On July 22, 2015, Defendants executed the warrant and provided a copy to Plaintiff. Dkt. # 28-2. As before, Plaintiff stated that he was entitled to grow a “collective garden” on his property, but this time claimed to have a provider license which permitted him to grow for multiple people at a time. Id. at 5. Defendants seized over 200 marijuana plants, shake marijuana totaling 275.2 pounds, growing equipment, lights, marijuana license documentation, and the two shipping containers. Id. Defendants left 45 marijuana plants which they believed Plaintiff was authorized to keep per state law. Id. Defendant Brooks took custody of Plaintiff and transported him to jail. Once at the jail, Plaintiff received a Notice of Seizure and Intended Forfeiture, which advised him of his right to a hearing regarding the seized property. Dkt. # 28-2; Dkt. # 31-2 at 41.

         Plaintiff claims that the seizure of the containers, or his “container buildings, ” as well as his arrest violate the Fourth and Fourteenth Amendments. Dkt. # 1. Plaintiff also brings a claim against the City of Lynnwood (the “City”), alleging that municipal policy makers exhibited deliberate indifference to his constitutional rights and failed to provide adequate training on “collective garden” marijuana laws. Id.


         Summary judgment is appropriate if there is no genuine dispute as to any material fact and the moving party is entitled to judgment as a matter of law. Fed.R.Civ.P. 56(a). The moving party bears the initial burden of demonstrating the absence of a genuine issue of material fact. Celotex Corp. v. Catrett, 477 U.S. 317, 323 (1986). Where the moving party will have the burden of proof at trial, it must affirmatively demonstrate that no reasonable trier of fact could find other than for the moving party. Soremekun v. Thrifty Payless, Inc., 509 F.3d 978, 984 (9th Cir. 2007). On an issue where the nonmoving party will bear the burden of proof at trial, the moving party can prevail merely by pointing out to the district court that there is an absence of evidence to support the non-moving party's case. Celotex Corp., 477 U.S. at 325. If the moving party meets the initial burden, the opposing party must set forth specific facts showing that there is a genuine issue of fact for trial in order to defeat the motion. Anderson v. Liberty Lobby, Inc., 477 U.S. 242, 250 (1986). The court must view the evidence in the light most favorable to the nonmoving party and draw all reasonable inferences in that party's favor. Reeves v. Sanderson Plumbing Prods., 530 U.S. 133, 150-51 (2000).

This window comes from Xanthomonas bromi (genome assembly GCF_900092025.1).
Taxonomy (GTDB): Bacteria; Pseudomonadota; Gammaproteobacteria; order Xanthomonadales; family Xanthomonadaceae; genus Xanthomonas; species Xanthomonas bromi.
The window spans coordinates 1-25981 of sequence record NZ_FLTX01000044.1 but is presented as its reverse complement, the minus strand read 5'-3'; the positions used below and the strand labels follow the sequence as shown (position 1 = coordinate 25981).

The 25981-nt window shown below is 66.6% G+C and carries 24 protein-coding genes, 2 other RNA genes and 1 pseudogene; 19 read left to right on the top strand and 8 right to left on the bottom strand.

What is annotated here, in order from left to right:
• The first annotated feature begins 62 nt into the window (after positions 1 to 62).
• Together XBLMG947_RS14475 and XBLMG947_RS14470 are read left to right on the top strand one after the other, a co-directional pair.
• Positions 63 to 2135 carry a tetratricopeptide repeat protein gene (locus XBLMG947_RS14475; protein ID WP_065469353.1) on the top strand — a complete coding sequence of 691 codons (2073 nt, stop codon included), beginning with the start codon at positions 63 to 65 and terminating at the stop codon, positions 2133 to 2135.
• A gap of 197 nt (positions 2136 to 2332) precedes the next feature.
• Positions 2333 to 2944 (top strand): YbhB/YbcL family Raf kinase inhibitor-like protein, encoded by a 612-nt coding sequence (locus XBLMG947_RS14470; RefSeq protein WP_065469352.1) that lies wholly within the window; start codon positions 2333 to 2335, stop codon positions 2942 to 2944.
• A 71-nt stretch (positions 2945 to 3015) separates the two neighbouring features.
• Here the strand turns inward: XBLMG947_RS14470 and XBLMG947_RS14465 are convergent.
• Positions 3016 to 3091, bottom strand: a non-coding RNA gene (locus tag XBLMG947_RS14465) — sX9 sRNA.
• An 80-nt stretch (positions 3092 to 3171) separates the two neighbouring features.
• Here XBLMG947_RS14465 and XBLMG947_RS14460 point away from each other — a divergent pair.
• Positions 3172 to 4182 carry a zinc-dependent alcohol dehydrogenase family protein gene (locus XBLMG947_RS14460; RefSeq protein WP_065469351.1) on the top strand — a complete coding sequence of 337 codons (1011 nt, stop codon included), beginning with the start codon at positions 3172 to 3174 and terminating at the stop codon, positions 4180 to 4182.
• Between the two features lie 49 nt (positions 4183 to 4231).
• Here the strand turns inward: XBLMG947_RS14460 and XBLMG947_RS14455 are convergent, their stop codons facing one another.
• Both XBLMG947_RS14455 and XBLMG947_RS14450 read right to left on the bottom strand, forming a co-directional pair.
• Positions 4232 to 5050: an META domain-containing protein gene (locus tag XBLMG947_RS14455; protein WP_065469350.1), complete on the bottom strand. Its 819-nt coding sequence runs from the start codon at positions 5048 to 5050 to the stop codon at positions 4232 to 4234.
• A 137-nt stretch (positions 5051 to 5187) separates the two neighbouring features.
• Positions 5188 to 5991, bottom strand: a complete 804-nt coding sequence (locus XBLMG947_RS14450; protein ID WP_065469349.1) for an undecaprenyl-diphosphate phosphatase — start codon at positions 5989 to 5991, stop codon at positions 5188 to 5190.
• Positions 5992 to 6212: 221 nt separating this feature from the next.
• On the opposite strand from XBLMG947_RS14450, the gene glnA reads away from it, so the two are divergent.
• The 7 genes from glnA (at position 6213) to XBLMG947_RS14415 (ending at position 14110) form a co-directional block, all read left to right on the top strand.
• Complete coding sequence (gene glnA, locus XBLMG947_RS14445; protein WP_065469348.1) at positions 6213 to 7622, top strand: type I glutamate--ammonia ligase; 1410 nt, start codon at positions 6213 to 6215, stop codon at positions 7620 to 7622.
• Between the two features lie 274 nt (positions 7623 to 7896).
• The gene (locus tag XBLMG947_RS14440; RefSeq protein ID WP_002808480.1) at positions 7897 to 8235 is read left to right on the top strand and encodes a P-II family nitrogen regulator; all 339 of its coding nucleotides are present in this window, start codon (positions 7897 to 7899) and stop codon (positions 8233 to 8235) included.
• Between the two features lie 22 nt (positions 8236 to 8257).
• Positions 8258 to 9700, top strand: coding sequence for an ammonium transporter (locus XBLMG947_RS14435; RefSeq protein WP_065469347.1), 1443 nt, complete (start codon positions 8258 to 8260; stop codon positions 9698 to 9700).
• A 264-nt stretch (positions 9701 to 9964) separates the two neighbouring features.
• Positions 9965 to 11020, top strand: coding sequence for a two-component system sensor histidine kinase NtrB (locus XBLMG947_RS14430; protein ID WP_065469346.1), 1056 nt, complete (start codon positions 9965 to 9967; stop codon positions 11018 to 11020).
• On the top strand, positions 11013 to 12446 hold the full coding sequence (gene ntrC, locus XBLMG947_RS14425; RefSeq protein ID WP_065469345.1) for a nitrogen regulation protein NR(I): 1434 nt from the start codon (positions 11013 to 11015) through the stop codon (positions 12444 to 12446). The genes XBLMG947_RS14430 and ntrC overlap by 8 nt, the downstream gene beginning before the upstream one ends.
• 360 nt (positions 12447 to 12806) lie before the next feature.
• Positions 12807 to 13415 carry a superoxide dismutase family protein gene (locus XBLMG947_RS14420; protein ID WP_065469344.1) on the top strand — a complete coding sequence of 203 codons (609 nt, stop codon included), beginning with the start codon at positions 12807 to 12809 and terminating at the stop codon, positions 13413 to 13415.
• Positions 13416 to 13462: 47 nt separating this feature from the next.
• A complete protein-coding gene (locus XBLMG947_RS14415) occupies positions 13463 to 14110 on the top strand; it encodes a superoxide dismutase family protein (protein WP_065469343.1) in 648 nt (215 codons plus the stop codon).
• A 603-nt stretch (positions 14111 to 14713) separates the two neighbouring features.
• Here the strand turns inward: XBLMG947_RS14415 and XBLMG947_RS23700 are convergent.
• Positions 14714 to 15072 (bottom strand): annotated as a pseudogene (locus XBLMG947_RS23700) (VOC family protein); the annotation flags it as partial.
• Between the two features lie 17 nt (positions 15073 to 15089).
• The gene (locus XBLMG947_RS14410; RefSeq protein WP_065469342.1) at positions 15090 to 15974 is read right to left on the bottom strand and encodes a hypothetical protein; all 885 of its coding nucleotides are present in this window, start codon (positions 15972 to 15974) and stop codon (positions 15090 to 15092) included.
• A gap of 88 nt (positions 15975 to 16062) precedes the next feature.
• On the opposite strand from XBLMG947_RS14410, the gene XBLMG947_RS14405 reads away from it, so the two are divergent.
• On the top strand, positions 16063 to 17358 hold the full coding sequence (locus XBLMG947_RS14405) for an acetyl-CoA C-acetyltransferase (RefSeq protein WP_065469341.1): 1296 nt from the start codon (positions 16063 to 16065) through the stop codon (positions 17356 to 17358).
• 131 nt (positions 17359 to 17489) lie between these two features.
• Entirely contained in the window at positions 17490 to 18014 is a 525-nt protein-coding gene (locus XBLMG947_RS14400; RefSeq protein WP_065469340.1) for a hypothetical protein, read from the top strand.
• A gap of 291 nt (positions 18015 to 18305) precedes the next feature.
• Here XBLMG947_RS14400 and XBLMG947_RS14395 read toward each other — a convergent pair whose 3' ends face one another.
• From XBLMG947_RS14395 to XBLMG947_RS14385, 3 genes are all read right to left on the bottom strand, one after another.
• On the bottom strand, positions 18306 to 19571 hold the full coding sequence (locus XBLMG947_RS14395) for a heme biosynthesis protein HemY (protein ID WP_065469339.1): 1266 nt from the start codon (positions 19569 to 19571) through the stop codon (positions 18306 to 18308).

However, the court need not, and will not, “scour the record in search of a genuine issue of triable fact.” Keenan v. Allan, 91 F.3d 1275, 1279 (9th Cir. 1996); see also, White v. McDonnel-Douglas Corp., 904 F.2d 456, 458 (8th Cir. 1990) (the court need not “speculate on which portion of the record the nonmoving party relies, nor is it obliged to wade through and search the entire record for some specific facts that might support the nonmoving party's claim”). The opposing party must present significant and probative evidence to support its claim or defense. Intel Corp. v. Hartford Accident & Indem. Co., 952 F.2d 1551, 1558 (9th Cir. 1991). Uncorroborated allegations and “self-serving testimony” will not create a genuine issue of material fact. Villiarimo v. Aloha Island Air, Inc., 281 F.3d 1054, 1061 (9th Cir. 2002); T.W. Elec. Serv. v. Pac Elec. Contractors Ass'n, 809 F.2d 626, 630 (9th Cir. 1987).


         Plaintiff claims that Defendants breached the Fourth and Fourteenth Amendments by unlawfully seizing the containers, or “container buildings” in his backyard as well as all the contents connected to and contained within them. Dkt. # 1 at 9. In support of his claim, Plaintiff argues that the “container buildings” are real property under Washington law and ...